“Right now in the District of Columbia, there are National Guard troops here from every state in the union, probably, young individuals who are most likely to have asymptomatic infection if they do get infected,” Birx said in a preview of an exchange with Margaret Brennan on CBS News’ “Face The Nation.” “And they’re congruently living and eating maskless, 25 to 30,000 of them from all over the United States.”
Birx, an internationally recognized AIDS researcher and former U.S. Army physician, said in the same interview that she “always” considered quitting her White House role as efforts to contain the pandemic became increasingly politicized.
Sweden Weighs Norway Travel Ban (1:06 p.m. NY)
Sweden will likely introduce a ban on travel from Norway after the government there imposed strict measures around Oslo to suppress the spread of a more contagious variant of the virus. Dagens Industri reports that the Swedish Interior Minister Mikael Damberg is working on a ban, and a decision will be made shortly.
Doctors Seek U.K. Review of Shot Delay (12:21 p.m. NY)
The British Medical Association said the U.K. should “urgently review” its decision allowing a second dose of the Pfizer-BioNTech coronavirus vaccine as much as 12 weeks after the first, instead of the shorter gap recommended, the Associated Press reported.
The doctors’ group said there was growing concern in the medical profession about the delay, noting that no other nation has adopted the U.K.’s approach, the AP said, citing a statement.
Italy’s Conte Attacks Pfizer, AstraZeneca for Vaccine Delays (12:08 p.m. NY)
Italian Prime Minister Giuseppe Conte said that delays in vaccine consignments by Pfizer Inc and AstraZeneca Plc are “unacceptable,” renewing threats of legal action against the drug makers that so far have found little traction among European peers. In a Facebook post on Saturday, Conte said the companies are breaching their contracts with “direct impact on the life and health of citizens.”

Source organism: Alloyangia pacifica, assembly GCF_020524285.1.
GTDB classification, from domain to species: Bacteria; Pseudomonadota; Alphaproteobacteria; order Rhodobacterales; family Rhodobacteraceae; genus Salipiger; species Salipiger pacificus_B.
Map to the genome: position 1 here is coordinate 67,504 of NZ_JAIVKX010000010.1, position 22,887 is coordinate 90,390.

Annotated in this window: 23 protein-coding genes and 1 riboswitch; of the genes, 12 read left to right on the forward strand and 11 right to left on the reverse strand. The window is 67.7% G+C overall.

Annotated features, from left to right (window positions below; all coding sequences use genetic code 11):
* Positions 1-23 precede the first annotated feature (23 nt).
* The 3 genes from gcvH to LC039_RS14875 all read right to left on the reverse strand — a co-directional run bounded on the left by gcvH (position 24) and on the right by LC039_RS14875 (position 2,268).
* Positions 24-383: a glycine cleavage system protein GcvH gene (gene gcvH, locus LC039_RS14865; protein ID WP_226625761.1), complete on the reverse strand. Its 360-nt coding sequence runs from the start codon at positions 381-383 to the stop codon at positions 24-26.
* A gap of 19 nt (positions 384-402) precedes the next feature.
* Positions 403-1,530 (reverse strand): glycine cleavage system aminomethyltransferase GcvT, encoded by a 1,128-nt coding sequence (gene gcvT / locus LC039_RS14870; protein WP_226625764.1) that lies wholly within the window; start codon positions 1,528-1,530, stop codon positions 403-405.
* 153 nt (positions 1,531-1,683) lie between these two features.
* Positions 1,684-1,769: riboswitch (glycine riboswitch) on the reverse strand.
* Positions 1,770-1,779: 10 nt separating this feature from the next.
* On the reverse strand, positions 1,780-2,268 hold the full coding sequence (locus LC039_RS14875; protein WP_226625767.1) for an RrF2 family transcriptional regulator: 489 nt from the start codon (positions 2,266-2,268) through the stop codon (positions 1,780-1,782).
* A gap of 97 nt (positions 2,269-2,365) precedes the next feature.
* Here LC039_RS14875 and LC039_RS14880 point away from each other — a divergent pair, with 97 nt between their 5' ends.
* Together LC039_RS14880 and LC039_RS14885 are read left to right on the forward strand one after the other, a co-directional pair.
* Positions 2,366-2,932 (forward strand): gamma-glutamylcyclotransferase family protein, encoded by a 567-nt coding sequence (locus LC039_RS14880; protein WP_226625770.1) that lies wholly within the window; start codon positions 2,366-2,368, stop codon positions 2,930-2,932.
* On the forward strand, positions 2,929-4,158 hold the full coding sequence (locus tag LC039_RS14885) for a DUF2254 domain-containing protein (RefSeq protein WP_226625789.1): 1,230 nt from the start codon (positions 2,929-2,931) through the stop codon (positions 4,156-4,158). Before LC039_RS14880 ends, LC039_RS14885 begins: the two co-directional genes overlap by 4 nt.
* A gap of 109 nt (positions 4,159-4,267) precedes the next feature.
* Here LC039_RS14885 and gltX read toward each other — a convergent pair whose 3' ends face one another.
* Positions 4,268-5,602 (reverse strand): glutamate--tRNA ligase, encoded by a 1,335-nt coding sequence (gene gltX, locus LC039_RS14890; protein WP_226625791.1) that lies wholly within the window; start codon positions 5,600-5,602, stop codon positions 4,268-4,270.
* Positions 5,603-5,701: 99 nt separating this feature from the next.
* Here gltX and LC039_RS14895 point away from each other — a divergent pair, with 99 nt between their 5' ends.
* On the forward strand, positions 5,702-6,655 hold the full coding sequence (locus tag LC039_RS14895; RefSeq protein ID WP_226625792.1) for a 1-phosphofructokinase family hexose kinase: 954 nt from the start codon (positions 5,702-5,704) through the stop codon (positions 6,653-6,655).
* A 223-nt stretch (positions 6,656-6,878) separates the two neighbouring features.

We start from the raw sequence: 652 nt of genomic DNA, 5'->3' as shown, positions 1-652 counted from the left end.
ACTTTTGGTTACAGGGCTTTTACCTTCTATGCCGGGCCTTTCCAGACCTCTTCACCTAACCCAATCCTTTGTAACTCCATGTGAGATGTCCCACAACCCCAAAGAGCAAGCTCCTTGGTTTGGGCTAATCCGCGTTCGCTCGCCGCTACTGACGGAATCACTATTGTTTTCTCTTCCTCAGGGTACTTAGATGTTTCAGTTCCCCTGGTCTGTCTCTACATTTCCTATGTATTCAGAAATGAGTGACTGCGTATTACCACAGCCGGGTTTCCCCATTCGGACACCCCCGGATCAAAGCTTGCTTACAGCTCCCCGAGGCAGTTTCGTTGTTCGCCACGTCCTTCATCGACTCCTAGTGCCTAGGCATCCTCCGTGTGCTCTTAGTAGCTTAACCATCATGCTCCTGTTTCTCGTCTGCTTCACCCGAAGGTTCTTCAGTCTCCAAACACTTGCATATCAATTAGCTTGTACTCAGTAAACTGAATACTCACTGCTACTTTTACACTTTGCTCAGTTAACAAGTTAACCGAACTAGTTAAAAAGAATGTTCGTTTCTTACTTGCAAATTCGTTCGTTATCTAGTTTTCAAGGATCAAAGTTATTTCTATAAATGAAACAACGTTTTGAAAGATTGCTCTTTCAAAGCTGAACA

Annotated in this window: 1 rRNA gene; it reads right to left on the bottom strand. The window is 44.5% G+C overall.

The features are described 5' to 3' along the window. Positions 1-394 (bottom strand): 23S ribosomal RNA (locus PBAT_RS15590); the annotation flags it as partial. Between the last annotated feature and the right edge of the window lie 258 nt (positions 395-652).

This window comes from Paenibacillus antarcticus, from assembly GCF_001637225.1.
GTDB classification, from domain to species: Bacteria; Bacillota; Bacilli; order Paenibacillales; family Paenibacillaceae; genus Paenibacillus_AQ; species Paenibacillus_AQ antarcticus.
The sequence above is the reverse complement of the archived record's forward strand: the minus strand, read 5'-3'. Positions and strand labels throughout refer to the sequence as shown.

Italy’s vaccination campaign, which had been one of Europe’s fastest, slowed down after a 29% decline in vial consignments of Pfizer vaccine this week. From next week, the company will further reduce deliveries in light of the fact that each vial is used for six doses rather than five. AstraZeneca, whose vaccine is set for approval by the EU’s medicine agency on Jan. 29, confirmed that it will be able to deliver 3.4 million doses to Italy in the first quarter, less than half of the 8 million originally planned, according to Conte’s statement.
Italy is set to ease restrictions for Milan and the surrounding Lombardy region from Sunday, after new data submitted by the local government showed that the country’s financial capital had been classified as “high risk” by mistake. Milan will move to the so-called orange level, the second of Italy’s three-tier system of virus curbs. Shops will reopen but restaurants, bars and gyms will remain closed.
U.K. Hospitalizations Drop for Third Day (11:14 a.m. NY)
People being treated for Covid-19 in U.K. hospitals fell for a third day, to 37,899 on Jan. 21. Another 33,552 positive cases were reported on Saturday, about 5,000 below the average over the previous seven days. Deaths were above the weekly average at 1,348. More than 5.86 million people have received a first dose of vaccine.
Cuomo Seeks to Overcome Vaccine Skepticism (11:10 a.m. NY)
A day after saying New York was running out vaccines, Governor Andrew Cuomo said the coming week’s supply has begun to arrive from the federal government -- and he encouraged hesitant minorities to take it.
“Our bigger problem is the acceptance, especially among the Black and the Latino community,” Cuomo said on Saturday at a vaccine center in Brooklyn. “Why? Because they are skeptical. They are skeptical of a vaccine approved by the Trump administration.” He said New York had done its own reviews and that the vaccines are safe.
The state reported 13,786 new cases, continuing a trend of lower infections since hitting a record of almost 20,000 on Jan. 14. The statewide positive test rate dipped slightly to 5.26%, as did hospitalizations to 8,802. Another 144 people died.
Portugal Reports Record Cases, Deaths (10:15 a.m. NY)